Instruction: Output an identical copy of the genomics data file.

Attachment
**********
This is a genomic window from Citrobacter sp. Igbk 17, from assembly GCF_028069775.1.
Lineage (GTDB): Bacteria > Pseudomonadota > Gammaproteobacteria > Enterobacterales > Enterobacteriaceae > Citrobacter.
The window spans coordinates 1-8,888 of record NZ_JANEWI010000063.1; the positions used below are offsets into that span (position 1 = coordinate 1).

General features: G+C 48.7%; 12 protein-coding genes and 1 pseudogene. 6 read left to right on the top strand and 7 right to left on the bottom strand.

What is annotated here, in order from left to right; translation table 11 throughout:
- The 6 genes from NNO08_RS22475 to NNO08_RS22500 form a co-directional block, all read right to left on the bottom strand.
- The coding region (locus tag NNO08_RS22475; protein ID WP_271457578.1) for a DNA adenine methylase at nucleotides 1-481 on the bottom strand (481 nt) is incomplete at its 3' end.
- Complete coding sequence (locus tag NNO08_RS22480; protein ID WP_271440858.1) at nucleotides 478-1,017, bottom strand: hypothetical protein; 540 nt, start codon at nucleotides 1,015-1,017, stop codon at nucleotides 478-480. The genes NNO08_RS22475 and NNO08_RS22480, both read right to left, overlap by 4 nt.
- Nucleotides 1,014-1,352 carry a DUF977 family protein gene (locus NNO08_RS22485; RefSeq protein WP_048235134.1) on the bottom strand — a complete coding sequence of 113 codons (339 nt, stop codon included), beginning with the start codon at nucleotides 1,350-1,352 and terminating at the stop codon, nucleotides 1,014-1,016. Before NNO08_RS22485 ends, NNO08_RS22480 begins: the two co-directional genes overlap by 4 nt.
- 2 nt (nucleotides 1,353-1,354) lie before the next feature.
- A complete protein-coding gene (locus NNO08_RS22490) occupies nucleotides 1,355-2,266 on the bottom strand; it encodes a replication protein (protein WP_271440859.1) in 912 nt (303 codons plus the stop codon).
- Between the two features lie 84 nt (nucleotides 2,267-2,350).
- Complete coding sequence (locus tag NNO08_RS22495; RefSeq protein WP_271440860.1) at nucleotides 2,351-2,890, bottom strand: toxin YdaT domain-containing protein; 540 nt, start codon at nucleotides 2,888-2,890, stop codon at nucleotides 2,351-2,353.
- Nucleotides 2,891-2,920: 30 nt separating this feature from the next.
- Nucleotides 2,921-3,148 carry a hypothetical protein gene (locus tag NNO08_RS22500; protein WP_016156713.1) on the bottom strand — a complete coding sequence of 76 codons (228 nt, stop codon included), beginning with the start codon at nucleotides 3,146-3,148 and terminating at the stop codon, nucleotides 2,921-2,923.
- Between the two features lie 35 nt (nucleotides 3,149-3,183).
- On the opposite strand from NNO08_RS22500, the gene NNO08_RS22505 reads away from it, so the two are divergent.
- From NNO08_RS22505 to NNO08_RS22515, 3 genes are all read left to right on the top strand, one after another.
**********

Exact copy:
This is a genomic window from Citrobacter sp. Igbk 17, from assembly GCF_028069775.1.
Lineage (GTDB): Bacteria > Pseudomonadota > Gammaproteobacteria > Enterobacterales > Enterobacteriaceae > Citrobacter.
The window spans coordinates 1-8,888 of record NZ_JANEWI010000063.1; the positions used below are offsets into that span (position 1 = coordinate 1).

General features: G+C 48.7%; 12 protein-coding genes and 1 pseudogene. 6 read left to right on the top strand and 7 right to left on the bottom strand.

What is annotated here, in order from left to right; translation table 11 throughout:
- The 6 genes from NNO08_RS22475 to NNO08_RS22500 form a co-directional block, all read right to left on the bottom strand.
- The coding region (locus tag NNO08_RS22475; protein ID WP_271457578.1) for a DNA adenine methylase at nucleotides 1-481 on the bottom strand (481 nt) is incomplete at its 3' end.
- Complete coding sequence (locus tag NNO08_RS22480; protein ID WP_271440858.1) at nucleotides 478-1,017, bottom strand: hypothetical protein; 540 nt, start codon at nucleotides 1,015-1,017, stop codon at nucleotides 478-480. The genes NNO08_RS22475 and NNO08_RS22480, both read right to left, overlap by 4 nt.
- Nucleotides 1,014-1,352 carry a DUF977 family protein gene (locus NNO08_RS22485; RefSeq protein WP_048235134.1) on the bottom strand — a complete coding sequence of 113 codons (339 nt, stop codon included), beginning with the start codon at nucleotides 1,350-1,352 and terminating at the stop codon, nucleotides 1,014-1,016. Before NNO08_RS22485 ends, NNO08_RS22480 begins: the two co-directional genes overlap by 4 nt.
- 2 nt (nucleotides 1,353-1,354) lie before the next feature.
- A complete protein-coding gene (locus NNO08_RS22490) occupies nucleotides 1,355-2,266 on the bottom strand; it encodes a replication protein (protein WP_271440859.1) in 912 nt (303 codons plus the stop codon).
- Between the two features lie 84 nt (nucleotides 2,267-2,350).
- Complete coding sequence (locus tag NNO08_RS22495; RefSeq protein WP_271440860.1) at nucleotides 2,351-2,890, bottom strand: toxin YdaT domain-containing protein; 540 nt, start codon at nucleotides 2,888-2,890, stop codon at nucleotides 2,351-2,353.
- Nucleotides 2,891-2,920: 30 nt separating this feature from the next.
- Nucleotides 2,921-3,148 carry a hypothetical protein gene (locus tag NNO08_RS22500; protein WP_016156713.1) on the bottom strand — a complete coding sequence of 76 codons (228 nt, stop codon included), beginning with the start codon at nucleotides 3,146-3,148 and terminating at the stop codon, nucleotides 2,921-2,923.
- Between the two features lie 35 nt (nucleotides 3,149-3,183).
- On the opposite strand from NNO08_RS22500, the gene NNO08_RS22505 reads away from it, so the two are divergent.
- From NNO08_RS22505 to NNO08_RS22515, 3 genes are all read left to right on the top strand, one after another.